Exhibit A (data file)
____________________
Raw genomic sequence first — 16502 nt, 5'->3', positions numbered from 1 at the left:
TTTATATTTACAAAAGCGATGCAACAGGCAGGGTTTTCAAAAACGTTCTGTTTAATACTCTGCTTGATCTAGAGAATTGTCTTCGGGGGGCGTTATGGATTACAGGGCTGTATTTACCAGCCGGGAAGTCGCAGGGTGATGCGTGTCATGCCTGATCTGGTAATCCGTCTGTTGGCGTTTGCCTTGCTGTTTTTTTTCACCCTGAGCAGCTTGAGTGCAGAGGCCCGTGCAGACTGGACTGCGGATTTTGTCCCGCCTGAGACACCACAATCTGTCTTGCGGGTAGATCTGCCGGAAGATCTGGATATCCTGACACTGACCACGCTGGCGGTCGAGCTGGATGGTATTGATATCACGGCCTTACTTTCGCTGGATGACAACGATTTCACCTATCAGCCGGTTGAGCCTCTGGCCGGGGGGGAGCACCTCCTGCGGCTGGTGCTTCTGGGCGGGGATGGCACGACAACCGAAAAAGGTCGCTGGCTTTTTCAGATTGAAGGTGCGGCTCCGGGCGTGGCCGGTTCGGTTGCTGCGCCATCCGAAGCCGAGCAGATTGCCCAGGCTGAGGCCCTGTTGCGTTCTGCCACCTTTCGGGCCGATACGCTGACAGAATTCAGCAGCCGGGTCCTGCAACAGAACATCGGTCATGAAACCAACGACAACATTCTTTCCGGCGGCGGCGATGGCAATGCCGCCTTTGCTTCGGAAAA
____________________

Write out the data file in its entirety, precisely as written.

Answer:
Raw genomic sequence first — 16502 nt, 5'->3', positions numbered from 1 at the left:
TTTATATTTACAAAAGCGATGCAACAGGCAGGGTTTTCAAAAACGTTCTGTTTAATACTCTGCTTGATCTAGAGAATTGTCTTCGGGGGGCGTTATGGATTACAGGGCTGTATTTACCAGCCGGGAAGTCGCAGGGTGATGCGTGTCATGCCTGATCTGGTAATCCGTCTGTTGGCGTTTGCCTTGCTGTTTTTTTTCACCCTGAGCAGCTTGAGTGCAGAGGCCCGTGCAGACTGGACTGCGGATTTTGTCCCGCCTGAGACACCACAATCTGTCTTGCGGGTAGATCTGCCGGAAGATCTGGATATCCTGACACTGACCACGCTGGCGGTCGAGCTGGATGGTATTGATATCACGGCCTTACTTTCGCTGGATGACAACGATTTCACCTATCAGCCGGTTGAGCCTCTGGCCGGGGGGGAGCACCTCCTGCGGCTGGTGCTTCTGGGCGGGGATGGCACGACAACCGAAAAAGGTCGCTGGCTTTTTCAGATTGAAGGTGCGGCTCCGGGCGTGGCCGGTTCGGTTGCTGCGCCATCCGAAGCCGAGCAGATTGCCCAGGCTGAGGCCCTGTTGCGTTCTGCCACCTTTCGGGCCGATACGCTGACAGAATTCAGCAGCCGGGTCCTGCAACAGAACATCGGTCATGAAACCAACGACAACATTCTTTCCGGCGGCGGCGATGGCAATGCCGCCTTTGCTTCGGAAAA